The place serves other specialities as well – such as the Crema Catalana – which is a Catalan version of Creme brulee. And another item I saw in the store window as a caramel custard surrounded by cream dips.


If you’re a dessert or chocolate lover, I don’t have to really state the obvious!


And yes, did I tell you, the weather in Barcelona was cold and it was raining heavily, before I entered the Pallaresa? Imagine, a hot chocolate and Churros in THAT weather:)

Barcelona diaries: An evening at Port Vell

Coming from Mumbai, I am a huge fan of cities by the sea or an ocean. I naturally veer towards sea faces and actively hunt out for them whenever I am in a new city. So when I was in Barcelona, I was suggested by my local friend Marta that I should walk around the Barceloneta area in my free time. Since I had no real agenda, and the cycling tour that I was looking forward to, was not happening in non-summer season, I had all the time to go explore Barcelonata.

After having had my fill of getting lost in the Barrio Gotic or the famous Gothic Quarter in Barcelona, and re-attaching my jaw – which was constantly dropping at the surprises that the Gothic Quarter’s charming alleys and squares were throwing my way – I decided to make my way to Barceloneta.


Now Marta had probably suggested Barceloneta – the beach area – which I realised in retrospect, which was on the left hand side from the ‘Barcelona’s Face’ art installation (seen above). But I ended up walking along the right hand side towards the Rambla de Mar and eventually to Port Vell, along a well paved and slightly raised pathway. This vehicle free walkway had traffic in the form of evening joggers, skateboarders, cyclists and people exploring the city on Segways. It was a bright sunny evening with lovely skies and a slight nip in the air.


The year 1992 is the inflection point for the city of Barcelona. You will constantly hear about the Barcelona ‘92 Olympics, which technically transformed Barcelona from just another local Catalan town to a world class city. The region around Port Vell which was an obsolete harbour –  used to be full of abandoned warehouses, industrial buildings and dumpyards – saw a complete transformation into an entertainment hub that it is today. It is connected to the main city, and before the ‘92 Barcelona Olympics, an urban renewal project transformed this place into a yatch basin and further development around this basin led to the formation of a wooden bridge called the Rambla de Mar.


As I was making my way across the Rambla de Mar to the edge of this walkway, I heard a loud horn – the kind that is famous in dock areas. Within a couple of minutes all the people on the bridge suddenly came to a halt. Turned out that a yatch was leaving the basin to enter the sea, and the Rambla de Mar had to make way for the same. Two minutes later the bridge reconnected and everyone passed through.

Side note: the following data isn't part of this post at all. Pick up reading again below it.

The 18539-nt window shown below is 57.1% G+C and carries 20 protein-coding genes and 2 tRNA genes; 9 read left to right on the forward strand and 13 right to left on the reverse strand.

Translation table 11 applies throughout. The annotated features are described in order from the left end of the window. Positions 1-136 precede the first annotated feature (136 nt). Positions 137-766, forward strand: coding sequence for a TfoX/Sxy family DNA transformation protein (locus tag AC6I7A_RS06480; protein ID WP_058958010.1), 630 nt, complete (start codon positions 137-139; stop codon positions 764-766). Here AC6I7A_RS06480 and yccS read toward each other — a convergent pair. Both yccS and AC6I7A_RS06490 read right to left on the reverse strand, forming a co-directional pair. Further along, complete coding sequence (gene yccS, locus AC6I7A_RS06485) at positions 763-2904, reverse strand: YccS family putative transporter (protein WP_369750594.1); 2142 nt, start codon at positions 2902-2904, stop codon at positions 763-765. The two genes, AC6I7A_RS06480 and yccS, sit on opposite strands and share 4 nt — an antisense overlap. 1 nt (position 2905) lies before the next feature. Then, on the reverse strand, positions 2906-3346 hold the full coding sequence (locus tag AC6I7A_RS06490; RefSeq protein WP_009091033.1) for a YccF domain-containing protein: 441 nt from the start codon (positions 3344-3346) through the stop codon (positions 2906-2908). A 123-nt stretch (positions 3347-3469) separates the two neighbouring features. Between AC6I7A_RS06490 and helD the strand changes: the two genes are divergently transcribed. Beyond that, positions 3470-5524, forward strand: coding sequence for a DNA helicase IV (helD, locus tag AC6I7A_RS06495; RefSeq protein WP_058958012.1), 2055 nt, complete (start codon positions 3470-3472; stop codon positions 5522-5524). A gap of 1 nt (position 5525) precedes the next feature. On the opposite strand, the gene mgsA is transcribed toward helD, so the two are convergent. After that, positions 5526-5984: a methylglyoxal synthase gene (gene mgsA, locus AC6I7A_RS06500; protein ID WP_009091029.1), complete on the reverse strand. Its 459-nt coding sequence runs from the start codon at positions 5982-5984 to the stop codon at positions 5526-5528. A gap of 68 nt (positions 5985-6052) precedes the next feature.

Sitting on the park benches at the very edge of the Port Vell region, I was admiring the skyscape which was playing with multiple warm hues thanks to the setting sun. You can easily spot the cable car wires which connects this area to Montjuic, a mountain which houses a museum and offers panoramic views of Barcelona. There was a funny white-coloured floating installation in the waters. It resembled a boy standing and monitoring all the revellers sitting alongside the promenade benches. On the north eastern corner I could easily spot some cruise ships and the famous W hotel, which is shaped like a sail and tends to reflect the sky thanks to the way the glass on its facade is positioned.



Port Vell is a non commercial harbour and is meant for the citizens’ entertainment. A mall by the name Maremagnum is the imposing structure which houses cafes, restaurants, shopping centres and even an IMAX theatre. I didn’t really go inside the mall, but was just exploring the charming cafes outside it, just beside the sea. The only old structures I saw in the entire area were the ornate office of the Port of Barcelona and some remnants of warehouses from before ‘92.



Sitting there, I was just wondering how underutilised the harbours in Mumbai are. Sure, Dockyard Road, Sassoon docks and many others are hubs for fisherfolk to do their daily business. Also a large part of the harbour line falls under the Indian Navy and some areas are part of oil refineries and so on.



But is that all the potential there is to the Mumbai harbour? Why can’t there be water transportation to reduce some congestion from the city? Why can’t there be a thriving culture/entertainment hub along the harbour? Ahmedabad has developed its river front area into a lovely walkway for its residents, why can’t Mumbai? Sure, Marine Drive, Worli Seaface and Bandra Bandstand have well developed and wonderfully maintained walkways. But the charm of the docks is something else.

Mumbai Port Trust could certainly make some extra buck, if only some of the sea-front areas are opened up for the city, just like it does during the Navy Week celebrations. I mean, the only time I get to see dock areas other than Ferry Wharf in Mumbai, are during the Ganpati immersions. At other times they are shut for the public or if you try entering some promenade, you have to be ready to answer a 100 odd questions. I know I am ranting, but a couple of these thoughts did pass through my mind, as I was enjoying the sunset while having a lovely bacon burger.



I felt there were certainly some lessons to be learnt there.